If you are a pastor who feels like you don’t have a clear and consistent hiring or interviewing process, you’re not alone! You probably didn’t earn a degree in Human Resources, and let’s be honest...Sunday is always coming and that sermon is never quite done.
If you’re looking for a little help with that interview you’ve got coming up next week or simply want to sharpen your skills, here are 5 time-tested interview questions to help you make a great hire.
What do you love about our church?
Have they done their homework? Listen to see if they use keywords from your services or website. Many candidates apply for titles, stature, or denominational and theological streams where they feel most comfortable. When this is improperly balanced with intangibles like culture and vision or values, you might be hiring someone who won't last long-term.
What yellow or red flags do you have about our church?
I love to ask this question when we interview candidates because it gives me a chance to hear how the candidate is processing a potential move to a new church. If they don’t have any flags causing them to pause, they either haven’t done their due diligence to really dig into your church (watch sermons, comb the website, explore the local area, etc.) or they are afraid to rock the boat by asking a question they think might be off-limits. Create a safe interview environment where candidates feel heard and listened to, and you’ll uncover more insights into who they are.
What unique skills, training, experience, or insights do you think you bring to this role that potentially separates you from other candidates?
Candidates are often coached to give quantifiable answers in interviews (ex: I saw a 50% increase in attendance over an 18-month period by doing _____.) Push deeper than those types of answers so you can hear about how confidently developed they are on their philosophy of ministry relevant to the role for which they are applying, volunteer training and empowerment experience, and evidence that they won’t be overwhelmed by the role. Also, some candidates struggle to talk about themselves because after all, Jesus was a humble guy. Give them permission to brag about themselves for a minute!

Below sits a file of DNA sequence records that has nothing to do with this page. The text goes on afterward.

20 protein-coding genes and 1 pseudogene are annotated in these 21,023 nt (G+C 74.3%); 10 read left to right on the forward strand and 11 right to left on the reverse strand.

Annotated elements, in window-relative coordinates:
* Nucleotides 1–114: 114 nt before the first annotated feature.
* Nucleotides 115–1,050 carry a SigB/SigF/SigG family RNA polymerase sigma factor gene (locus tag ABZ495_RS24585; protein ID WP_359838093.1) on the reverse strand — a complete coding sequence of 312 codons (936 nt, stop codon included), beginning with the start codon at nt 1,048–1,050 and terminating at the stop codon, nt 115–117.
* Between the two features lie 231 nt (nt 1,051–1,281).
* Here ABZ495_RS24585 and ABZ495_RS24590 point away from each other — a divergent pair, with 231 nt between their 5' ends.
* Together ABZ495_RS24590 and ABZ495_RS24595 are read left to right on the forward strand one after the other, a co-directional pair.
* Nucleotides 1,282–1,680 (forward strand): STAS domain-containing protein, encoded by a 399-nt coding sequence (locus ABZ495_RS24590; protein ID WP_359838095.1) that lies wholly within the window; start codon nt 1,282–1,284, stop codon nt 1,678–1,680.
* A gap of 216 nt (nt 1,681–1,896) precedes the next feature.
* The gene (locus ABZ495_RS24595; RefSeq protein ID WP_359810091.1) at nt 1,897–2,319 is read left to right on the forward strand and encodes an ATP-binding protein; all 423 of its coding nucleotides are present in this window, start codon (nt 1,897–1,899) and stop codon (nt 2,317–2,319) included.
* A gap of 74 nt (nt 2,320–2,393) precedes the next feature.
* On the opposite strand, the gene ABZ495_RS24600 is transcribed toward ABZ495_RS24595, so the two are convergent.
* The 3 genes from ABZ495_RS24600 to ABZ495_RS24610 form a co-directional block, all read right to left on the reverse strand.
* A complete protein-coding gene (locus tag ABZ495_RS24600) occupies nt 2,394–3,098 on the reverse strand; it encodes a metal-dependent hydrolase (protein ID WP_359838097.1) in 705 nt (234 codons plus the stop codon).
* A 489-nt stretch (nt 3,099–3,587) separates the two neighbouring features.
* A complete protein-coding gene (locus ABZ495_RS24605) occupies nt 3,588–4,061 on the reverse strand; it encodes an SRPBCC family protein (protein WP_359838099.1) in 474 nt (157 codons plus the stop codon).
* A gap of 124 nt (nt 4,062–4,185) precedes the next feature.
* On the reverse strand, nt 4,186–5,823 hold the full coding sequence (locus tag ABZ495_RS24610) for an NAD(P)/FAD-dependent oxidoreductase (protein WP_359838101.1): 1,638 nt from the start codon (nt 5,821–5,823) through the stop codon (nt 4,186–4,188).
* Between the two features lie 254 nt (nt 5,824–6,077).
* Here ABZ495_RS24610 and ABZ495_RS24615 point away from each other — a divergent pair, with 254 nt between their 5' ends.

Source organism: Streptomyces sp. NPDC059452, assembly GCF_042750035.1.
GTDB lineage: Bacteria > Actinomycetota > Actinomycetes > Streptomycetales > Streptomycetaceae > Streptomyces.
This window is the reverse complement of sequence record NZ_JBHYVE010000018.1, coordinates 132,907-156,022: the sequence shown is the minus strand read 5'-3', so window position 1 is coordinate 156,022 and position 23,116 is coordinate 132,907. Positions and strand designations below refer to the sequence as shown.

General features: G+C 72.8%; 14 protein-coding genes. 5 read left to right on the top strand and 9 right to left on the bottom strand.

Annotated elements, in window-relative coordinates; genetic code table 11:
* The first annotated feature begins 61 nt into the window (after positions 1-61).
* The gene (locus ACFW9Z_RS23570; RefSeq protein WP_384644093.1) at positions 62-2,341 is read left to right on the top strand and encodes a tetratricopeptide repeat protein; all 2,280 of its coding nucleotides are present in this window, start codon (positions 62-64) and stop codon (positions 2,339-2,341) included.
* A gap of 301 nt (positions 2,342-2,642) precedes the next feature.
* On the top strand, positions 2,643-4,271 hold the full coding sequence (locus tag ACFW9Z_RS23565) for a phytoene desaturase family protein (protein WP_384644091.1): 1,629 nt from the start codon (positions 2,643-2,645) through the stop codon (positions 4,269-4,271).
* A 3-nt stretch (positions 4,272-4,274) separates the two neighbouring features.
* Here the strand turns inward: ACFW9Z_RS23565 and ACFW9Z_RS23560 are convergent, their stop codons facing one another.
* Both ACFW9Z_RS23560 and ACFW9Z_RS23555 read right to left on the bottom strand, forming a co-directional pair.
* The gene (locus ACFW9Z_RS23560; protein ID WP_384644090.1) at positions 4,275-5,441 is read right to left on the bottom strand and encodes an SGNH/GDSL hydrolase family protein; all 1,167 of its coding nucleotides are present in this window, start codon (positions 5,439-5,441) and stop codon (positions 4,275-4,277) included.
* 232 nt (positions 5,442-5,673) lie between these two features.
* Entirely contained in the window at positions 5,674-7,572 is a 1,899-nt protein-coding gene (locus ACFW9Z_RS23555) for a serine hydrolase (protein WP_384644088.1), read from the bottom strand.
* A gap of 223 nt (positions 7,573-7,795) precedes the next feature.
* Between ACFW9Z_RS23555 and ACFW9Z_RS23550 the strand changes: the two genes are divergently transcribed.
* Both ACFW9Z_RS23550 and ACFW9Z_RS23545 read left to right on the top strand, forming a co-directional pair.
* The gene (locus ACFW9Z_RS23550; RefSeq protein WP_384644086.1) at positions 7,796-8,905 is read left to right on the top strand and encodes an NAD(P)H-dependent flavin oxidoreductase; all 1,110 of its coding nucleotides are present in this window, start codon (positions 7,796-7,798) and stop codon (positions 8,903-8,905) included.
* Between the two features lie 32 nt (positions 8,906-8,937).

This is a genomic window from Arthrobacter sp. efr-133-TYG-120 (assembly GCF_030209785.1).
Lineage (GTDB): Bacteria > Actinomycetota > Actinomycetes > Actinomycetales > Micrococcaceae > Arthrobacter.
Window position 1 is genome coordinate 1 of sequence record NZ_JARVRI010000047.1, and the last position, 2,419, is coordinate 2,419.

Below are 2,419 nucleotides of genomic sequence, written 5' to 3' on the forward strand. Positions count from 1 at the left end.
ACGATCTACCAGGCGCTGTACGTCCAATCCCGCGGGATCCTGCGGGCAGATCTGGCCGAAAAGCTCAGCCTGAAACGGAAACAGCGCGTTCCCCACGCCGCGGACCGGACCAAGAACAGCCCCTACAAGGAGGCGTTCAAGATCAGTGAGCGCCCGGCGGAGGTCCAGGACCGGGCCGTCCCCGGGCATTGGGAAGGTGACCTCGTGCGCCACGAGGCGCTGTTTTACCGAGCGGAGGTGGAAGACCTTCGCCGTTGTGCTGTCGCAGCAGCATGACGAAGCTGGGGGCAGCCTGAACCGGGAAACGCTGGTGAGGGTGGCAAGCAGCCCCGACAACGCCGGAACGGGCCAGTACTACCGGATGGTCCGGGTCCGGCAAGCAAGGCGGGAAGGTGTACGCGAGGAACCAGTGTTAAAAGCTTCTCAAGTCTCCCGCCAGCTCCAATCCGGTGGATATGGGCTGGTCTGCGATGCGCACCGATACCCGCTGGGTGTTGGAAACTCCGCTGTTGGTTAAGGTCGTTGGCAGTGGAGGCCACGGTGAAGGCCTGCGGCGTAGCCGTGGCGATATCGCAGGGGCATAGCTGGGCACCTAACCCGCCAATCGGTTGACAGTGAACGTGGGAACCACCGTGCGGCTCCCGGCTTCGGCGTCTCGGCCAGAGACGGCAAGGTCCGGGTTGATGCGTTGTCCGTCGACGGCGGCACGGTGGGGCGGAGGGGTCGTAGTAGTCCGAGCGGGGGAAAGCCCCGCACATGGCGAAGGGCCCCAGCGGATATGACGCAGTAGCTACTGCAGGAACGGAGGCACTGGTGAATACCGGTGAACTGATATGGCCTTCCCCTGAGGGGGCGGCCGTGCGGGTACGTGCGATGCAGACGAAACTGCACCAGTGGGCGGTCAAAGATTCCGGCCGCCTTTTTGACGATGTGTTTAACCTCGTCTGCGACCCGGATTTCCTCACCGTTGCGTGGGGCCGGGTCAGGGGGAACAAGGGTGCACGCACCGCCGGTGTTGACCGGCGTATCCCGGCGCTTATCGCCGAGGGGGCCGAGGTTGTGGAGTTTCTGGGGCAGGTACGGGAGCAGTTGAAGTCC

When I call your references and ask them about your weaknesses or areas for potential growth, what are they going to tell me?
I’ve never seen candidates squirm more than when this question is asked. You're basically asking them to put aside the coached “I tend to work too much” type of answers that can also be viewed as admirable qualities and are instead asking them to be honest and vulnerable. They know that you’ll be able to check their answers with the people they listed as references. The goal isn’t to catch them off guard. The goal is to see how willing they are to let their guard down and explore their self-awareness of potential pitfalls and damaging tendencies. Oh, and be sure to check the references!
Say we hire you for this job. As your direct report, help me help you: What characteristics, management styles, and types of feedback do you best respond to in the workplace? What types do you most negatively respond to and why?
If you want to know more about your potential hire and what type of employee they will be for you, this question is critical. A candidate can answer all the questions the right way and check all of the boxes; but if they are going to be a headache for you to manage or clash personalities with your current team, you might need to reconsider the hire. In our interview process we call this “chemistry”--thus the name of the company. Don’t hire without it.
What questions have you found helpful in your interviewing process? I'd love to hear from you!